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THE IRISH REPUBLIC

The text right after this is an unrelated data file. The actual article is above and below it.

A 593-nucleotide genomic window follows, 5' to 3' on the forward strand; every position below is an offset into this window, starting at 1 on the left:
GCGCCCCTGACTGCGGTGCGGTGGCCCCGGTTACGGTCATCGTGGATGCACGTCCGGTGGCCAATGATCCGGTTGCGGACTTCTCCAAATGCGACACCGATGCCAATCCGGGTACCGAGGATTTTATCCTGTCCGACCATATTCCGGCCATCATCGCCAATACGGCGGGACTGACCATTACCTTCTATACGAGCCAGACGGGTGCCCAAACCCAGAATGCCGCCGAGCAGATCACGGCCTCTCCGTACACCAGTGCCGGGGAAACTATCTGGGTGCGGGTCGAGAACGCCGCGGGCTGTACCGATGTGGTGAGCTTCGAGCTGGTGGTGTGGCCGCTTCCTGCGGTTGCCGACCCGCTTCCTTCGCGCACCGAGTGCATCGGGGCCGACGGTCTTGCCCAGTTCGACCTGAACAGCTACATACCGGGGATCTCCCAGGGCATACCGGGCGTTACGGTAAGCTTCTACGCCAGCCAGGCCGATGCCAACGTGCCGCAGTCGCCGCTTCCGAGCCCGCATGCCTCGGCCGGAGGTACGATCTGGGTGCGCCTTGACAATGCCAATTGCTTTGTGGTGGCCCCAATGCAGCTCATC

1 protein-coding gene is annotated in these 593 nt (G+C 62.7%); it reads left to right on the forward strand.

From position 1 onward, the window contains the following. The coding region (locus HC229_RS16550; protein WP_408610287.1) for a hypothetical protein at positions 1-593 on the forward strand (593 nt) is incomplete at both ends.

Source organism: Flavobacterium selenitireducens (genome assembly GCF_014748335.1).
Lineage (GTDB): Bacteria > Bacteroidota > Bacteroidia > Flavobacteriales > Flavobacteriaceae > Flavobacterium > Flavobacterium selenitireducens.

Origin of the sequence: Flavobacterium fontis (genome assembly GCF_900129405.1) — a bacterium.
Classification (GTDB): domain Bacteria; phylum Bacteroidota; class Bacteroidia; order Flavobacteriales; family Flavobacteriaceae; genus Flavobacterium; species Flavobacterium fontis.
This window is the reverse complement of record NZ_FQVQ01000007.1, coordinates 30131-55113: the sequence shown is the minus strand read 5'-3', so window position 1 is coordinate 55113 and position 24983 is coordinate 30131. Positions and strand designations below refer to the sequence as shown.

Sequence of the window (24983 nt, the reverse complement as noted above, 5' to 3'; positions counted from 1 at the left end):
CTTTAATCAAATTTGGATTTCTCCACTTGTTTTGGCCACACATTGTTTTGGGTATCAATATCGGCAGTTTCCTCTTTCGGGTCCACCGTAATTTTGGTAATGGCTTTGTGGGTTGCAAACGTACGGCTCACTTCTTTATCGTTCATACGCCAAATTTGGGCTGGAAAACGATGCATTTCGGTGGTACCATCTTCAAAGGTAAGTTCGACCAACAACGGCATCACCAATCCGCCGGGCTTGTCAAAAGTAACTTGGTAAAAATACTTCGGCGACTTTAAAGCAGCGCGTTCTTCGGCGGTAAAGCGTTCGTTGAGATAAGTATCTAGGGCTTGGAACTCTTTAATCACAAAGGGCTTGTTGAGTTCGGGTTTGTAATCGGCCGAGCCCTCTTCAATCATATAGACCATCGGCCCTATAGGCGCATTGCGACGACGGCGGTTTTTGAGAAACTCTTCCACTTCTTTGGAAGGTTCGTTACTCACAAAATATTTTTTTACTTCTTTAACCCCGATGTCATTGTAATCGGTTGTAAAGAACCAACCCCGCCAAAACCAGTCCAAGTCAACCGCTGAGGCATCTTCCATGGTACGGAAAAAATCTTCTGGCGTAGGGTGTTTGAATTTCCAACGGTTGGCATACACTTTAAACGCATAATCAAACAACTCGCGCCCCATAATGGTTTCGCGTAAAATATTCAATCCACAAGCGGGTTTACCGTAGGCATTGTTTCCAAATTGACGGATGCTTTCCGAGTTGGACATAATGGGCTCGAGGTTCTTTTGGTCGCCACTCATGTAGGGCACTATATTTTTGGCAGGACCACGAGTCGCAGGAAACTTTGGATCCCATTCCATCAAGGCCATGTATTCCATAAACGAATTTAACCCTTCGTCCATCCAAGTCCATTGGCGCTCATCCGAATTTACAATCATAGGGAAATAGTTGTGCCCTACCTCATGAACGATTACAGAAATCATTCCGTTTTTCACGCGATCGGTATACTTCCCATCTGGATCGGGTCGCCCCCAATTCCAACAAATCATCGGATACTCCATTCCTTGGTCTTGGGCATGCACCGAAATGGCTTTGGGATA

* Liberty—Her Friends Our Friends, Her Enemies Our Enemies,’ CHICAGO, ILL., MAY 25, 1867. Notice Clubs will bear in mind the following rules: Papers to clubs are to be sent to one address and then dis tributed by the receiver. The reason why clubs receive newspapers at reduced rates is, that it takes no more time to wrap and address 20 copies for one person than one copy. Where clubs require the name of each subscriber on each paper, full rates must be paid. What is the difference to us in a club of ten who require ten papers wrapped and addressed separately, and ten single sub scribers ? No difference in the labor, and the ten single sub scribers are charged $1 each more than those in the club. This is an injustice to the subscribers and a loss to us. We trust our club friends will bear this in mind, and live up to the reg ular requirements. Send the name of one person for each club to whom the papers will be sent, and after they are re ceived by this person be must distribute them. By informing the postmaster in each town that the package of papers are for so and so persons he will distribute. Where members of clubs remove to other towns, by notify ing us we will send them their papers, but in all such cases we expect them to pay the difference between club rates and single subscriptions, unless they join some club in the town to which they remove. N. B. We again call attention to the offer to clubs of 30 or over at $3 each per year. Not Icsb than a year, remember. This will be withdrawn alter the 4th of July, and the regular rates adhered to. We request our friends to notify us of any delay or mistake in the reception of their papers, and assure them that we will do all in our power to make things right. • Can we have an Independent Press ? Our people are forever crying out against intoler ance, and on close investigation it will be seen that there is no nation more intolerant than our own. This intolerance, in its most malignant and hateful form, is shown towards men of our own race who have the hardihood to break away from the ma jority, and to bring forward new and advanced ideas for their general consideration. Victims our selves, to*the longest and blackest intolerance and persecution in the world’s annals, the consistent course should be the most unfettered liberality to wards men who think tit to differ honestly from us in all movements looking towards the restoration of our shattered nationality. The contrary is the case, however, and to-day there are no men so hated and calumniated, by a portion of our people, as the men who have given their years and talents and youth to the cause of their country. There are Irishmen at home and abroad, and their name is legion, who, for some petty pers onal difficulties with prominent men in our movement for Irish liberty, feel a de moniacal delight in every reverse to our cause. Indeed this is nothing new in our history. From the days of O’Rourke to our own this blot on the race has never been effaced—that of men sacrificing their country for personal malice. Let an officer of the organization have a personal quarrel w ith a member, or vice versay and ten to one but the aggrieved party will from that moment become hostile to the whole movement, to be revenged on his enemy. Pulling • down the temple to kill his enemy, even though his •whole race is crushed in that fall. All these things are the fruits of slavery. Our hereditary foe has been sowing the seeds of disunion, and distrust, among us for centuries, using all means, spiritual and temporal, to accomplish his purposes, and all men attainable, native and foreign, to propagate his doctrine. How far the enemy has succeeded in subduing, by cunning and fraud, the spirit which he could never subdue by persecution and force, those who have worked in the Fenian organization, at home and abroad, can testify. It is not too much to say that Irish nationality was a corpse, shrouded and ready for the grave which England has dug for her, when theFenian organization called itbacktolife again,and breathed the breath of hope into its darkened soul. Had another generation passed, without some such organization springing into life, Ireland, as Ireland of old, would be known no more ; for a race of slaves would till the land, whose highest duty would be to “ pray for the Queen and all the royal family that they might lead quiet and holy lives.” Fenianism then has saved our nation from burial. The great majority of the Irish peo ple seven years ago, and a good majority of sleek satisfied slaves to-day, would, to please their foreign masters, fold up three thousand years of History in Manchester calico, blow out the lights, and so con sign our glory and our shame, our sorrows and our joys, our blood and our tears, and, greatest of all, our future hopes, to the tomb of oblivion. During the eight years of our organization’s ex istence it has had to contend against Irishmen alone. Neither the British Government,nor the peo ple of England, have ever given us the least trouble, until within the last year. So far we have been fight ing the slaves whose freedom would come with our success. Whatever defeats the organization has suffered it has suffered at the hands of Irishmen. England has played us against each other now, as she has often done before, for our own enslavement. She has met us, in the shape of Bishops and Priests, huiding their anathemas against us as blood-thirsty infidels. She has met us, in the shapes of plethoric Parsons, denouncing us as butchering papists, ready to cut the throats of all our Protestant brothers. She has met us in the goodly form of the extermi nating landlord and the cringing shoneen. She has met us in the shape of the lowliest slave who delved the barren earth for a miserable sustenance, and in a thousand other forms, but never in her scarlet robes until the last few months. She has also met us in the shape of a cowardly Irish press that had not the manliness to take the side of the enemy openly, but who “ dammed us with faint praise” from a seemingly friendly stand-point. A national press is the greatest engine for good or evil according as it is directed. In the hands of bold, uncompromising men, it is the lever that up sets tyranny, and establishes liberty on the ruins of thrones. In selfish and cowardly hands it demor alizes the nation, feeds it on lies, flatters it to destruction, and paves the way for despotism. For years we have felt the want of a journal whose principle would be to speak the truth, and correct error, even at the risk of arraying ninety out of every hundred against it. We do not mean to say that there are not Irish Journals ably con ducted, and, from their ownsstandpoints, boldly and honestly 'carrying out their principles. All papers that we know off are owned by individuals, and started as legitimate and honorable business undertakings. It follows then that the first duty of such papers is to attain the largest circulation. This cannot be done by boldness. It is done by a cautious pandering to the tastes of its readers, and never advocating a great truth, or a great principle, where either would be likely to offend any member of its supporters. This is not the fault of the press ; it is the fault of the people, who will not tolerate expressions distasteful to themselves. The Irish Republic, w-as started to speak boldly, regardless of consequences. It assumes that truth is indestructible and has nothing to fear from assault or criticism. It is “the galled jade that winces.” Therefore it was to be a Journal where men could write their thoughts on all things, that either might read and compare notes. It does not follow that, because men support a paper on gene ral principles, they are to require a strict compli ance with all their notions. There can be no honesty, nor virtue, when intolerance allows no liberal margin. We have been forced to this ex ! planation in consequence of the many “ lessons of admonition” we have received since our first issue. Had those “ warnings” come from the timid, or the cautious, we would have received them with that respectful reverence duo to our grandmother’s, when they warn us against progression. But com ing from men whom we regarded in advance of ourselves we are a little stunned. Is The Irish Republic to be what it pledged itself in its Pros pectus, to become—or must it trim its sails to catch the popular breath ? The Irish revolutionists of America must answer this, if there are any such in our sense of the word. We have been working for years for liberty, and boasting of progression and enlightenment. It is time to test the truth and sincerity of our people in these matters, and we propose the test. The directors and stockholders of this paper prefer to talk bold truths to ten thousand than to to preach inanity to the million. , There are five millions of the Irish race in Ame rica. Are there ten thousand willing to support a Journal that, in addition to advocating the inde pendence of Ireland, will also advocate universal liberty ? Are there ten thousand men in America who, while supporting the friends of liberty every where, will attack her enemies wherever found ? If there are such men Ave want to know it at once. Not only can ten thousand such men support a Jour nal of freedom, and spread its doctrines in the face of all opposition, but actuated as they must be by the highest and purest motives they can work out the Independence of Ireland. Ten thousand men of this type can save a nation. And if Ave cannot count this number of true revolutionists in five millions of our race, how are we to accomplish our national regeneration ? If after all our years of labor and sacrifice, a cer tain number of our friends are not able to bear plain talk without flinging The Irish Rebublic back in our teeth, why our Avork has so far been thrown aAvay. We are still confident—so hard it is to shake our faith in the people—that there are enough of men left to raise the banner of Ireland and Liberty in the face of all opposition. . Should the Avorst come, and that avc find out that our paper is printed for the next generation, Avhy Ave can let men take our places whose cool philoso phy will teach them to tell als much truth as will suit their purpose, and suppress the remainder. The Irish Republic as far as we are concerned, will go to our people with truth on its lips and Avill spare no man, and no party, that are false to Ire land and Liberty. There are a certain miserable portion of almost every race whose blind enmity is the highest recommendation of every honest man. So far are they sunk in the sloughs of igno rance and slavery that never in their wildest dreams do true men ever hope of advancing them to the high ground of independence, or of receiving from them anything but stupid opposition directed against those Avho would raise them from their degra dation. An absolute or complete unity of the Irish race, or of any other race on earth, is a sheer im possibility. Revolutions, and all great whirls of the world onward, have always been accomplished by the intelligent, and self-sacrificing minority, who, like the advance guard of grand armies, heAV the forests, bridge the rivers, and storm, and die in the breaches, that the heavy columns may come on, and pass over their lifeless bodies to victory. Again we say if there is nothing to be said in the columns of The Irish Republic but what will please our old grannies, Avhy its establishment was uncalled for. We have had vehicles enough to convey compliments and eulogies from the living to the dead. If our people Avant all our great dead, from Ollamh Fodla to Daniel O’Connell, trotted out continually, to sIioav to the world Avhat we were, Avhy, avc suppose, Ave can be tomb searchers, as well as others. If, on the other hand, they Avant “ to see themselves as others see them,” they must allow the utmost freedom of expression to Editors and correspondents. The intolerance of readers makes a subservient press. Scene at Headquarters, War Department.—Enter Garry owen. General Spear.—Garry, can you tell me why the War De partment is like a pole with a sharp instrument on the end of it? Garryowen.—Yes; ’cause there’s a Spear at the head of it. Exit Garry Owen, double-quick.